My life was filled with holes, holes that kept getting bigger. So big, I was in danger of falling through.
From the outside, it didn’t look that way. I was a senior in college. I’d been treasurer and president of my fraternity. I was managing editor of the college newspaper. Named to the national men’s leadership fraternity and Who’s Who. I had achieved all of the things I had set out to achieve my freshman year, and I had gone beyond that.
I had all the things I thought could fill the emptiness. But the holes were growing bigger.
I had sought and gained all the things my natural self wanted and needed – awards and recognition; honors and accolades. My natural self should have been more than satisfied. Instead, it craved more, and I didn’t have more. Nothing was left.
Except those holes.
In Mere Christianity, C.S. Lewis talks about the demands of the natural self: “Make no mistake: if you are really going to try to meet all the demands made on the natural self, it will not have enough left over to live on.”
What I learned – what several people helped me see – was that the natural self had to die. And I was being chased down for that to start happening. As Lewis says, “Christ says ‘Give me All. I don’t want so much of your time and so much of your money and so much of your work: I want You. I have not come to torment your natural self, but to kill it.’”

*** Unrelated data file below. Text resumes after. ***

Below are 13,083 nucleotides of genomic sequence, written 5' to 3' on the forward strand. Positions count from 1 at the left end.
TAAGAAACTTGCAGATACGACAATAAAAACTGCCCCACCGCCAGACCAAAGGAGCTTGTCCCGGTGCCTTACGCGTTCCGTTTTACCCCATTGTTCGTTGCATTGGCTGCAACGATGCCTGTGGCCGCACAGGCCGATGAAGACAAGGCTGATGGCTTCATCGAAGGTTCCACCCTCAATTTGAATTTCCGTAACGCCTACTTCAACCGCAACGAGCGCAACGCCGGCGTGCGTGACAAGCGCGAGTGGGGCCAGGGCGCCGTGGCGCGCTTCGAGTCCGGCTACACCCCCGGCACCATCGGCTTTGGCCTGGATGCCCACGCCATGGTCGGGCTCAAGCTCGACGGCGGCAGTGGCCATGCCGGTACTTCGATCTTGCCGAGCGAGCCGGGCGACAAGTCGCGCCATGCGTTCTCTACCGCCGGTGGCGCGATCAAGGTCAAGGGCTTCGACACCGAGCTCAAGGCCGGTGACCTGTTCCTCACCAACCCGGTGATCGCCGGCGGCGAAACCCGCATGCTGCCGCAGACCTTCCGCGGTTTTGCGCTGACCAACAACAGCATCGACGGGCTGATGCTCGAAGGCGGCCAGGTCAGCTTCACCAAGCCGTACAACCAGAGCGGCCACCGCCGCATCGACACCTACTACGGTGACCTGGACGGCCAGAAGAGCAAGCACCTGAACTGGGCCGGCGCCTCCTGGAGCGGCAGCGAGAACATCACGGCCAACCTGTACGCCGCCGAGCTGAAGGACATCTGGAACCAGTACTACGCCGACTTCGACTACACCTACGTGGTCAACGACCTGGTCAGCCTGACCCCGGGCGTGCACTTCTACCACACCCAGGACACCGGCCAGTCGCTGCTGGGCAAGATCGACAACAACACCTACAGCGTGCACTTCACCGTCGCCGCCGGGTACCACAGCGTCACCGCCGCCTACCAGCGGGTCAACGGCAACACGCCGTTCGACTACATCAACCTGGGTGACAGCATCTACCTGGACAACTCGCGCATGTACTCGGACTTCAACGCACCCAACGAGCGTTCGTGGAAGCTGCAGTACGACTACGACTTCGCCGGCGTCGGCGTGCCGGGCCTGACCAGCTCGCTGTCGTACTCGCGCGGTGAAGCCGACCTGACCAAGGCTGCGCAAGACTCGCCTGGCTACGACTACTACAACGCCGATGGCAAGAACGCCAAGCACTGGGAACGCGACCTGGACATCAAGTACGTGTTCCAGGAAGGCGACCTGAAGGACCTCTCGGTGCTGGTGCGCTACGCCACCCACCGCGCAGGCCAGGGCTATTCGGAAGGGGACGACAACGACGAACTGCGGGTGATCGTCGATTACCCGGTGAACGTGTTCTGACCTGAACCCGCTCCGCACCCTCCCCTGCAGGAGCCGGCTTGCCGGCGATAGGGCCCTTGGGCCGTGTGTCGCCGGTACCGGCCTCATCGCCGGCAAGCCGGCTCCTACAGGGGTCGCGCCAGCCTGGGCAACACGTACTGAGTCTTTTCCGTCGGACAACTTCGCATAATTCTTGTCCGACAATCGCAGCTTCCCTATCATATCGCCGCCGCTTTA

Reading that in Mere Christianity is reading more than one chapter of my life story. The process that started in late January of 1973 in a college lecture hall didn’t turn me into a cult-like clone. Just the opposite began happening: I began to break free of what the culture and my natural self told me were “the good things in life.” I began to understand the holes for what they were. I began to see that the holes couldn’t be filled with what I had been filling them with.
I began to see that the holes were a fraud I had perpetrated upon myself.
Led by Jason Stayszsen and Sarah Salter, we’ve been discussing Mere Christianity by C.S. Lewis. To see more posts on this week’s chapter, “Is Christianity Hard or Easy,” please visit Jason at Connecting to Impact.